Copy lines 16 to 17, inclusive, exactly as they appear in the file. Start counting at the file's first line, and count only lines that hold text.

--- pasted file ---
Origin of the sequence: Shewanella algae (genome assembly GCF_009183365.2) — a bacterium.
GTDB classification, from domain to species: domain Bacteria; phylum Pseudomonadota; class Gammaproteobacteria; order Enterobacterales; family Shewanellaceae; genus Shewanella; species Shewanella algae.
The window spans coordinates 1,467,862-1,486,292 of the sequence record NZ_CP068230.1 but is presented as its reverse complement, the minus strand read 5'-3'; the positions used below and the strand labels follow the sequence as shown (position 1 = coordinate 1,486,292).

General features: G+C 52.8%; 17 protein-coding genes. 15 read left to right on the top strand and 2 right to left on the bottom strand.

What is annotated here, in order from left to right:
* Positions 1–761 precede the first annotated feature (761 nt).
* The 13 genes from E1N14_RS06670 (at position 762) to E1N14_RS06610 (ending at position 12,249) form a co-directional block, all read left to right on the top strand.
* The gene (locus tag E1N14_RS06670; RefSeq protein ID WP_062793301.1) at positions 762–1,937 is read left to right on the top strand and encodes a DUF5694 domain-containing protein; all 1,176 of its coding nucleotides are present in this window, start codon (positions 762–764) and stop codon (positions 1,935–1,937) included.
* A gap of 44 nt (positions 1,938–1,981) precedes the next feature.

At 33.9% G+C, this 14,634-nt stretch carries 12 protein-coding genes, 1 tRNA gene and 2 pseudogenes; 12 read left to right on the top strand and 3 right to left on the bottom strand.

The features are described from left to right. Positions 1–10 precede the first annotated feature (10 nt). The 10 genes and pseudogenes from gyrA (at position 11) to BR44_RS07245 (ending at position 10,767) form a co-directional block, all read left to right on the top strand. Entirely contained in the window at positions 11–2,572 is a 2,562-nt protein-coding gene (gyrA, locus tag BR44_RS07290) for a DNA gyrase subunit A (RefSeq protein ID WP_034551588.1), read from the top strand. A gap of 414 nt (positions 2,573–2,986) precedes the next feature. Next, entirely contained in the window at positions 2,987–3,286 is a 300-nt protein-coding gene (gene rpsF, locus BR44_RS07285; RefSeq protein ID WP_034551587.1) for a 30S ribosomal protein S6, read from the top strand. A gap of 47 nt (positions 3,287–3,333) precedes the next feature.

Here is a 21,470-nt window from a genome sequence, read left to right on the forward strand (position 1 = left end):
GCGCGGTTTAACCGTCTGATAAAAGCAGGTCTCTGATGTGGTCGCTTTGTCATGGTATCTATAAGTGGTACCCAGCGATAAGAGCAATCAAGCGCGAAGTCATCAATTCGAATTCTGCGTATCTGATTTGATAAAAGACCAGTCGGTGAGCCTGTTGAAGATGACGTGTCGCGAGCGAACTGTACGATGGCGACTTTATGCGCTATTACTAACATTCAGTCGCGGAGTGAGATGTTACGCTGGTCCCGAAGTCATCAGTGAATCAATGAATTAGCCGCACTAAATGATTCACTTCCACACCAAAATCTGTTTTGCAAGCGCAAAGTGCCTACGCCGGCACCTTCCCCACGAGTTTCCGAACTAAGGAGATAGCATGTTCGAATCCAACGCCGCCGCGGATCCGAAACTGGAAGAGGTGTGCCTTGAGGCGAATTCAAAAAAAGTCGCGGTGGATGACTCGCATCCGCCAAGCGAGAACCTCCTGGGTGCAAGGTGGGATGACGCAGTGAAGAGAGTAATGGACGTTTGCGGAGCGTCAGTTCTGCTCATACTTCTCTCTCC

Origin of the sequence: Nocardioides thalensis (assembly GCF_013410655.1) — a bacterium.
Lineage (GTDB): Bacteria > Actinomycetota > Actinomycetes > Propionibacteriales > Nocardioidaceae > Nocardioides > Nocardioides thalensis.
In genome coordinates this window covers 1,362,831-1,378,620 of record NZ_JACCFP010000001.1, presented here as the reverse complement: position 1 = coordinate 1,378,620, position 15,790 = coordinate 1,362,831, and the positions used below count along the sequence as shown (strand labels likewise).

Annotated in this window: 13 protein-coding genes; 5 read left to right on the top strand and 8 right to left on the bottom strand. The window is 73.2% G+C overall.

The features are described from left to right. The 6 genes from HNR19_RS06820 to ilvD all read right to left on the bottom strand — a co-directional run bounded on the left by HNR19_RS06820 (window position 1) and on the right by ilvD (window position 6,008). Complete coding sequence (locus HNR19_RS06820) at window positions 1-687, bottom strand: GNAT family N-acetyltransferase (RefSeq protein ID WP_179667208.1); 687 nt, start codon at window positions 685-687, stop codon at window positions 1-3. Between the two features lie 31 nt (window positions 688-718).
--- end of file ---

In genome coordinates this window covers 1,362,831-1,378,620 of record NZ_JACCFP010000001.1, presented here as the reverse complement: position 1 = coordinate 1,378,620, position 15,790 = coordinate 1,362,831, and the positions used below count along the sequence as shown (strand labels likewise).

Annotated in this window: 13 protein-coding genes; 5 read left to right on the top strand and 8 right to left on the bottom strand. The window is 73.2% G+C overall.